“I spend a lot of time thinking about the right thing to do,” she said. “How do you not compromise the clinical situation of the patient at all? How do you protect patient privacy?”

Like Fisher and Levy, Wyle, a Ph.D. in medical physics from MIT, brought a scientific background into her work. Mara Aspinall (MBA ’87), however, has a different background. She worked after HBS at Bain and the Boston law firm of Hale & Dorr before joining Genzyme Corporation, where she now serves as president of Genzyme Genetics and Genzyme Pharmaceuticals.

Aspinall acknowledges spending “a lot of time with textbooks” to get up to speed, but generally found that, like Putukian, her success in the business came through applying critical thinking and overall management skills. Putukian, however points out that it is getting tougher to get into biotech these days without some requisite science background given the proliferation of people with multiple degrees.

“I think most importantly people need to ask the right questions–it’s inappropriate to think of yourself as doing everyone’s job,” said Aspinall. “You have gifted people working for you that can’t be micro-managed.”

Whatever their original backgrounds, all these women now seem hooked by the intrinsic rewards of working in the life sciences. They stick with it because they see lives touched through their efforts. Fisher told the story of a nine-year-old patient with sickle-cell anemia who had suffered five strokes by the age of six. After stem-cell therapy from a sibling’s cord blood, she is fully cured and living a healthy, normal life. Levy described meeting a young boy who would have lost his spleen except for an enzyme developed by Genzyme that cured him. “We had pictures of him where he looked nine months pregnant,” she said. Wyle noted, “[The business] interests me because I have a high degree of empathy for people–I hate to see people sick.”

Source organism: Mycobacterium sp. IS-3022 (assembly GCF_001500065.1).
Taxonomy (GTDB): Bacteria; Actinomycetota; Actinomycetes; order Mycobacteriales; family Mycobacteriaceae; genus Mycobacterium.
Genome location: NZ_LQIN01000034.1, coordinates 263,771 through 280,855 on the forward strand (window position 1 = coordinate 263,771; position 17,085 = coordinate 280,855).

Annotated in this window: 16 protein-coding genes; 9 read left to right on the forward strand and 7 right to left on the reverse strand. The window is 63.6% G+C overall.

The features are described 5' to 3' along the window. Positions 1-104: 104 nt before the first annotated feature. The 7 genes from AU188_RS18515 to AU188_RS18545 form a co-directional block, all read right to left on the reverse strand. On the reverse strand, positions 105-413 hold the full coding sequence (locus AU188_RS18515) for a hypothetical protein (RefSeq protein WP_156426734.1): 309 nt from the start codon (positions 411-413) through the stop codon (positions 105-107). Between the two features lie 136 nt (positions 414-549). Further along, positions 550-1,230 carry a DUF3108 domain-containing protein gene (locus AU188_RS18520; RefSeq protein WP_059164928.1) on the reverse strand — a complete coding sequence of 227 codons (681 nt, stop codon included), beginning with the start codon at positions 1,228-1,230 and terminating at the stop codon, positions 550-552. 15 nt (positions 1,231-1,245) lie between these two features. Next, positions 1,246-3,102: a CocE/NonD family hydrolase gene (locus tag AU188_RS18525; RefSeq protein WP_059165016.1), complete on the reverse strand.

Also intriguing to them is the potential to affect not just today’s lives, but also tomorrow’s, with the work they are doing. “As our children assume you can fix things, there’s an expectation there’s more action you can take–you don’t have to live with pain,” said Aspinall.

All predict continued growth in exciting new frontiers like cellular medicine, genetic testing and personalized medicine. Clearly, jobs in this industry feed more than just business ambition. “What turns me on is working with the best people in the world to build the future now,” said Wyle. “We build the future, and I love that.”

HBS Alumni Networking in the Life Sciences For HBS graduates working or seeking to work in the life sciences arena, there’s a new and growing alumni group, the HBS Health Industry Alumni Association, started in December 1999 by Beatrice Ellerin (MBA ’95). The organization is the first industry-focused alumni group sanctioned by HBS, according to Ellerin, and has a membership of over 600 worldwide. It includes graduates from the 1950s to the present, working in all aspects of healthcare, from pharmaceuticals and biotech to doctors, lawyers and venture capitalists.

“I found that there are so many interesting and successful people from HBS in healthcare,” said Ellerin. “I thought it would be great to have a more formal network where people could access expertise.”

HBS Health will hold its second annual conference November 16-17, 2001 at HBS. For more information about the conference or joining the network, visit their website: